Popular Democratic Party of Puerto Rico

From Academic Kids

Template:Politics of Puerto Rico The Popular Democratic Party of Puerto Rico —or Partido Popular Democrático de Puerto Rico (PPD) in Spanish— is a political party that stands for Puerto Rico to be a free associated state of the United States, which is also known as a commonwealth status. The PPD is currently the party in power in Puerto Rico, with Aníbal Acevedo Vilá as governor, having won the 2004 elections.

Those who follow the PPD ideology are called populares (or populars in English).


Political ideals

The PPD's political ideals call for a Puerto Rico that is autonomous in some areas, and dependent on the United States in others. For example, local law and the taxation are managed locally a tripartite system of state government. Custom duties and foreign treaties remain in the hands of the federal government. In addition, Puerto Rican law remains under the purview of Congress, and must concord with the American constitution.

The PPD's outlook has trended towards gaining further autonomy and local control over the external relationships of the island. In the eyes of the PPD, Puerto Rico should be viewed more as a country and not a state of the American union. For example, Puerto Rico has its own Olympic Games representation, its different language (Spanish), and its separate history.



The PPD was founded in 1938 by Luis Muñoz Marín.


In 1949, under the leadership of Luis Muñoz Marín, the PPD won the first democratically organized elections in Puerto Rico.


During the 1950s, Luis Muñoz Marín remained as Puerto Rican governor.


In 1964, PPD candidate Roberto Sánchez Vilella had become the second governor to be democratically elected in Puerto Rico. The party remained in power until 1968, when Luis A. Ferré, of the then newly found New Progressive Party of Puerto Rico (PNP), won the elections.


In 1972, with Rafael Hernández Colón as their new leader, the PPD returned to power. However, this was a briefly lived victory for the party, because in 1976, PNP candidate Carlos Romero Barcelo defeated Colón.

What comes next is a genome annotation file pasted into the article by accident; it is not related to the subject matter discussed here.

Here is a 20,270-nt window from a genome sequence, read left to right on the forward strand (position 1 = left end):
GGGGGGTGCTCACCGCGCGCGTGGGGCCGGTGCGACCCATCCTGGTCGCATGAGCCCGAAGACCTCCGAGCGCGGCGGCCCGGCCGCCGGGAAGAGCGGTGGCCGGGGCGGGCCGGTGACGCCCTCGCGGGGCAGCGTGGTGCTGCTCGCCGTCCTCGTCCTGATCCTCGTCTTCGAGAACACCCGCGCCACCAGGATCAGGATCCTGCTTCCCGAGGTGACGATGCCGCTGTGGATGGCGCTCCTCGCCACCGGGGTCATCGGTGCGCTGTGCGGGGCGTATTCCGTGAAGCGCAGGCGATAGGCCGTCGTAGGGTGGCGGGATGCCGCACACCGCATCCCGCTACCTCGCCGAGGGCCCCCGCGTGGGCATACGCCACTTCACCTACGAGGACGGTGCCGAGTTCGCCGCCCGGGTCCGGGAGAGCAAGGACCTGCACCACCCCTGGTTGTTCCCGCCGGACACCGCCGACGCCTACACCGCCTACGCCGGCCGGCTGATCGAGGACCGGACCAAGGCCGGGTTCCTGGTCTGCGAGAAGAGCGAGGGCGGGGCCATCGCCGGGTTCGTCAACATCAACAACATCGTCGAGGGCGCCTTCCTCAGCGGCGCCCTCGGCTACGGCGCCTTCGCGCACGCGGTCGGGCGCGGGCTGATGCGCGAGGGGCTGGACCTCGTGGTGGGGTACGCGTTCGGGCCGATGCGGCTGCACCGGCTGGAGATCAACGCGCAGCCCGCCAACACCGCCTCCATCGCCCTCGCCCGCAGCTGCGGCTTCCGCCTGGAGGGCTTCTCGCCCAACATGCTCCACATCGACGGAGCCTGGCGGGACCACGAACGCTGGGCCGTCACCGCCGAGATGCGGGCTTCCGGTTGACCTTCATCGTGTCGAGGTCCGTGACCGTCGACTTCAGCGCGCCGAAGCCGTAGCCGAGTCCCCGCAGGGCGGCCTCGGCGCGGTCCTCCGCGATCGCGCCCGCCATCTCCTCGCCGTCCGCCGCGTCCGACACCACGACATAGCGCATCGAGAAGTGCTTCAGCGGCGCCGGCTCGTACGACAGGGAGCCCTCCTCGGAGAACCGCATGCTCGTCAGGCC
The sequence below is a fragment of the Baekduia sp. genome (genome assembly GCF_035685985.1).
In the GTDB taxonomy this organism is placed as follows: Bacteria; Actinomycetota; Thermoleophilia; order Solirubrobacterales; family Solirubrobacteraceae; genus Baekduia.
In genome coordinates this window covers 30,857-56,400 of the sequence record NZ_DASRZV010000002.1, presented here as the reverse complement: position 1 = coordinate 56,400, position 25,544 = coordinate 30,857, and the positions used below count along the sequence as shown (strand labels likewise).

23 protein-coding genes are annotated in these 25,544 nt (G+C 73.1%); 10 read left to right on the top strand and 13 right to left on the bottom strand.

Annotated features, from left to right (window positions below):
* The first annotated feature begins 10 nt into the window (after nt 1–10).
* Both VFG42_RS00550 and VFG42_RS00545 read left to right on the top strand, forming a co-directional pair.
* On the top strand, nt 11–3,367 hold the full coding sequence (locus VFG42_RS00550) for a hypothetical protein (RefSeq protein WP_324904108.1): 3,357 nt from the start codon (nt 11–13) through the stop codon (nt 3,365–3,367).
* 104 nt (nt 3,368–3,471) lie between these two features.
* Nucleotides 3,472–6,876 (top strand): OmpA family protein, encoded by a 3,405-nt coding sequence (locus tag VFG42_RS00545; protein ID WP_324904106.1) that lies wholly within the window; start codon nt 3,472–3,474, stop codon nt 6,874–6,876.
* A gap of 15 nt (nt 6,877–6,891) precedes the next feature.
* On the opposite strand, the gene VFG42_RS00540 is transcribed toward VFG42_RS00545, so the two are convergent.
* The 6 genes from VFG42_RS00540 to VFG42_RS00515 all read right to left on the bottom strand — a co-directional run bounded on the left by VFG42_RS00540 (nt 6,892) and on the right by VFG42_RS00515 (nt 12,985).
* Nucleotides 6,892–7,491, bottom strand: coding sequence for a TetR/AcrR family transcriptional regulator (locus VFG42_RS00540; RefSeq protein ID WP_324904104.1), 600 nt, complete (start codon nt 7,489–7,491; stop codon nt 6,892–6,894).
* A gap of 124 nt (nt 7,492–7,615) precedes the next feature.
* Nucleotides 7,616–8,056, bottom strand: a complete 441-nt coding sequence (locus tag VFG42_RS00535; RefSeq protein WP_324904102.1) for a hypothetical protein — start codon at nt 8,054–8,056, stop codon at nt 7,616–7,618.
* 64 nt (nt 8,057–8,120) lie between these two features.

In 1980, the PPD threatened once again, with Colón as candidate, to come back to power, losing by only 3,000 votes in the elections that year. This is the closest election for Governor to date.

In 1984, Colón once again became governor. His second term was marked by his fight to keep the Law 936 running. The PPD helped establishing the law, which dictates that American companies can be allowed to operate in Puerto Rico with tax cuts.

In 1988, Colón was re-elected. That same year Hector Luis Acevedo, the PPD's candidate for mayor in San Juan, won the election for that position by only forty-nine votes. It was also the year that Santitos Negron, mayor of Cabo Rojo, left the party to become the first man not affiliated with any of the three major parties in Puerto Rico to win an electoral position in the country when he retained his seat as mayor as an independent candidate.


In 1992, after Colón decided not to run for governor again, the PPD elected Victoria Melo Munoz, daughter of Luis Muñoz Marín, to run for governor. She became the first woman in Puerto Rican history to run for governor, but she lost the election to Pedro Rosselló. In 1996, Hector Luis Acevedo ran for governor, but once again, the PPD candidate lost to Roselló.


In 2000, Sila Maria Calderon regained the governor's seat for the PPD, beating PNP candidate Carlos Ignacio Pesquera, and Puerto Rican Independence Party (PIP) candidate Ruben Berrios.

Calderon announced that she would not be running for governor in 2004. Her proposed heir as PPD leader was Jose Alfredo Hernandez Mayoral, son of Rafael Hernández Colón, but he retired from the political life, at least for the time being, because of his son's health problems. Anibal Acevedo Vila then emerged as candidate for Governor was victorious in the elections of 2004 by a margin of 3,556 votes. He became the fifth Governor from Popular Democratic Party on January 2nd, 2005.

Party logo

PPD logo: "Bread, Land, Freedom".
PPD logo: "Bread, Land, Freedom".

The PPD's uses as a logo the silhouette of a rural farm worker wearing a straw hat, with the words "pan, tierra, libertad" (bread, land, freedom in English) circling the man.

Important party leaders

See also

External links

  • ( - official site.

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